French singer Laurent Reverte draws much of his inspiration from the poetry of Anna de Noailles. Take, for example, “L’Automne,” which records the surprising modernity of the poet’s voice and perspective. She does not grow old, on the contrary, as these songs enable us to hear her in a entirely new way and so to appreciate her differently. For more information on Laurent Reverte, visit his website.

The British poet and performance artist Anthony Howell published the article “Meandering through la Belle Époque” in the online journal The Fortnightly Review (August 2020), where he discusses Anna de Noailles. He has also translated thirteen poems by Noailles into English, translations that he prefers to call “versions.”

Study by Edouard Vuillard (1868-1940) for his portrait of Anna de Noailles, on auction at Christie’s, Tuesday, May 14, 2019


A Taste of Paradise“: Exhibit on Anna de Noailles and Lake Geneva, April 13 – November 3, 2019, daily 2:00 – 6:00 pm.
Maison Gribaldi
ruelle du Nant d’Enfer
74500 Évian-les-Bains
FRANCE

The 1997 documentary film Anna de Noailles in the collection Un siècle d’écrivains (a century of writers) has become available on YouTube. More information, in French, on le forum des images.

Gallimard is publishing a new biography of Anna de Noailles, by Frédéric Martinez, at the end of October 2018.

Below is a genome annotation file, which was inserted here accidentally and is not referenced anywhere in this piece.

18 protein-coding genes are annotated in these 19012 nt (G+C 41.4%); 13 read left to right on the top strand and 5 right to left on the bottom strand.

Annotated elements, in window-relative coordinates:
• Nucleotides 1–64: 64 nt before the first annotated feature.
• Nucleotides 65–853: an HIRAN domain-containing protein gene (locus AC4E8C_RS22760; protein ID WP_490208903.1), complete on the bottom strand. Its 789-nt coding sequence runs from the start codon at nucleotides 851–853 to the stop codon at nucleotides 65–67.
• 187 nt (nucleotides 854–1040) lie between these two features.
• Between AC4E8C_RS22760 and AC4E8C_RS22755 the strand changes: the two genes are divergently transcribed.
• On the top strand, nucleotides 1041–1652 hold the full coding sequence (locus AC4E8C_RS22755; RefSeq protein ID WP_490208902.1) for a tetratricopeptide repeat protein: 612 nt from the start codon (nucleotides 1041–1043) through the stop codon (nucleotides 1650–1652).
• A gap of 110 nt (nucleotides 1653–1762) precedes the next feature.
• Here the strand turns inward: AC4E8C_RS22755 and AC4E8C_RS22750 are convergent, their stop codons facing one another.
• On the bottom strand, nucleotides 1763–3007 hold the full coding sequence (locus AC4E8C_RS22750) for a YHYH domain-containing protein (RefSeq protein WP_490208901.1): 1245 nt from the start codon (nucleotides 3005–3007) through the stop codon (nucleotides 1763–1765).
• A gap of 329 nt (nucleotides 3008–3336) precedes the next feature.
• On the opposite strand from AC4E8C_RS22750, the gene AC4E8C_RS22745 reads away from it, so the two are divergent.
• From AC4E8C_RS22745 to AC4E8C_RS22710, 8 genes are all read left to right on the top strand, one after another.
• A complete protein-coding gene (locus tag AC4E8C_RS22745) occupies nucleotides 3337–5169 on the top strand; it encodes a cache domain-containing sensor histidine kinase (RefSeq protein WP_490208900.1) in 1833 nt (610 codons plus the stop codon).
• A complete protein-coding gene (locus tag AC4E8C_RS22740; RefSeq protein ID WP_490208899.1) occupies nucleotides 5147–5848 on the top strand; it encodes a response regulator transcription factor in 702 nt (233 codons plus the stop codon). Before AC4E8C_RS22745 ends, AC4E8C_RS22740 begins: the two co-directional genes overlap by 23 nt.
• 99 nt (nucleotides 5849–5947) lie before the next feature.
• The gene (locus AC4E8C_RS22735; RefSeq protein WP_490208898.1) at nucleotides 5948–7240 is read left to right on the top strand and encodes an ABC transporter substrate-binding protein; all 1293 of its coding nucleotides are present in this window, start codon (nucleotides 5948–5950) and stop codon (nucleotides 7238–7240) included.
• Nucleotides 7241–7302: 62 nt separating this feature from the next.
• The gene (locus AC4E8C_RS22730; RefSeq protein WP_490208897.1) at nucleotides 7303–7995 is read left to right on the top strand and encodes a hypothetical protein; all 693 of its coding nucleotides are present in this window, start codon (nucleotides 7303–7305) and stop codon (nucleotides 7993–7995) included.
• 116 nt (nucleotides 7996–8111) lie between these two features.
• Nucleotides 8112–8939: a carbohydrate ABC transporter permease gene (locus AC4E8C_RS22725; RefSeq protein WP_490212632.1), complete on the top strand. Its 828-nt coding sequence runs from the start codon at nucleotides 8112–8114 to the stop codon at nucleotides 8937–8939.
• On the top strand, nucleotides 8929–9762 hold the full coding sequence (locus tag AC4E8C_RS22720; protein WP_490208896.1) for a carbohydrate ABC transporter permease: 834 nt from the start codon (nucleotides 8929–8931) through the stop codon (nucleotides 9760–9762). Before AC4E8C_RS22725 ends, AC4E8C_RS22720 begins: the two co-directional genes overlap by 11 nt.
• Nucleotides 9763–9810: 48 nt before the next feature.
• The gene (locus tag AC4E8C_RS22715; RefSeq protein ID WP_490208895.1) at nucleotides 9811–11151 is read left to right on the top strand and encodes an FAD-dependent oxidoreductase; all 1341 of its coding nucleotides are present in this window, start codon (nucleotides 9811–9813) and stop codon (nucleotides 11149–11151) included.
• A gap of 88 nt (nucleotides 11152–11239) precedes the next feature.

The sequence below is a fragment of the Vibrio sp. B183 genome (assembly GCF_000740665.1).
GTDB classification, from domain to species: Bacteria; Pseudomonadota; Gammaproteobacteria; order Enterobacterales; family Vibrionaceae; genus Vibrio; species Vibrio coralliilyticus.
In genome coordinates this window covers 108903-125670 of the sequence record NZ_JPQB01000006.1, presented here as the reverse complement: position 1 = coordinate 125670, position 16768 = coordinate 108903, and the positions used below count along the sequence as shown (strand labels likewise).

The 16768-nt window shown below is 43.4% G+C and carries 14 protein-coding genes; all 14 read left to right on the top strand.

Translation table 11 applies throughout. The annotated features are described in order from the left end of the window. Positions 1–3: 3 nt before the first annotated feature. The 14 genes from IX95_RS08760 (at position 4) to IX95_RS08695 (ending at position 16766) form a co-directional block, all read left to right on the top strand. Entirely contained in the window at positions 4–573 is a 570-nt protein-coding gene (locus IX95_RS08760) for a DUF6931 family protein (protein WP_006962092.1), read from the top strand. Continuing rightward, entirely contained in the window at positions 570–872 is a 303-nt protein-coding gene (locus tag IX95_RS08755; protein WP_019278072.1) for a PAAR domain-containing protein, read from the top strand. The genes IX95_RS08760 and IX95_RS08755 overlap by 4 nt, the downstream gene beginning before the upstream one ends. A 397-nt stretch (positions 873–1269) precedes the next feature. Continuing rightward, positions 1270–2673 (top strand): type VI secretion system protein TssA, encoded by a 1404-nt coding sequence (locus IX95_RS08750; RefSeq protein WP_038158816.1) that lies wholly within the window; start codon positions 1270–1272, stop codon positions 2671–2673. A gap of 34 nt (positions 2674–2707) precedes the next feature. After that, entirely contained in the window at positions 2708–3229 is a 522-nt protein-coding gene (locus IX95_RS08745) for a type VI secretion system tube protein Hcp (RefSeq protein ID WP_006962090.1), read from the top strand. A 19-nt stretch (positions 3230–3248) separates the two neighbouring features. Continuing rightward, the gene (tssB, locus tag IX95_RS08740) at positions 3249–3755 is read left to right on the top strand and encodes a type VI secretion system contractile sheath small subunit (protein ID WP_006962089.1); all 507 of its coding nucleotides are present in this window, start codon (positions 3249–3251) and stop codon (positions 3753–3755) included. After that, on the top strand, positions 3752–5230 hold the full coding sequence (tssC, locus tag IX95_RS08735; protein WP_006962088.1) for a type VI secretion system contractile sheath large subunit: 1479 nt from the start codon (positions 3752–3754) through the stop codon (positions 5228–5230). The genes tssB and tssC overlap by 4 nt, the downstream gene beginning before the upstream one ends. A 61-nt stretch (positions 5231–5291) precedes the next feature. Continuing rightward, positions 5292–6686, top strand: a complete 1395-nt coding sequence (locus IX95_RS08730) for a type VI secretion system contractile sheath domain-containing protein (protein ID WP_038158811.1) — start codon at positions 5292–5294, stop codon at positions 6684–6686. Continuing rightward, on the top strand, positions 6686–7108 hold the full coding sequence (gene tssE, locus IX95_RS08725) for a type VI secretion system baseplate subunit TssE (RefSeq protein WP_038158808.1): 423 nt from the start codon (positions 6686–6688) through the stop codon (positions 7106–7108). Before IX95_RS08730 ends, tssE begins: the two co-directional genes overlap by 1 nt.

Maillet, François. “Anna de Noailles et le portrait: Mise en image d’une femme écrivain en début de siècle.” Dir. Claire Barbillon. Mémoire de recherche. Université de Poitiers, 30 June 2017.

The Hesburgh Libraries Rare Books Room at the University of Notre Dame, USA, now holds a large collection of books, autographed letters and photographs around Anna de Noailles and other writers in her world. Most works come with an annotated file on location. Here below, a few examples of books in the collection.


On her blog, “Le sens des mots,” Aline Angousture has written a short commentary on the poem by Anna de Noailles, “J’écris,” from L’Ombre des jours (1902). See the English translation of this poem, “My Writing,” at the end of the page.

Anna de Noailles

Anna de Noailles, from Luc-Marie Pouech’s slideshow

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Anna de Noailles, Rodin, Metropolitan Museum, New York

Anna de Noailles’s marble bust by Rodin exhibited at the Metropolitan Museum of New York, in the collection of “Unfinished” works. Because Anna de Noailles never recognized her bust by Rodin, it is known only as “Madame X.” The first picture is taken from the exhibit’s website. The other five pictures were taken by Professor Roxana Verona, from Dartmouth College (reproduced here with her permission).

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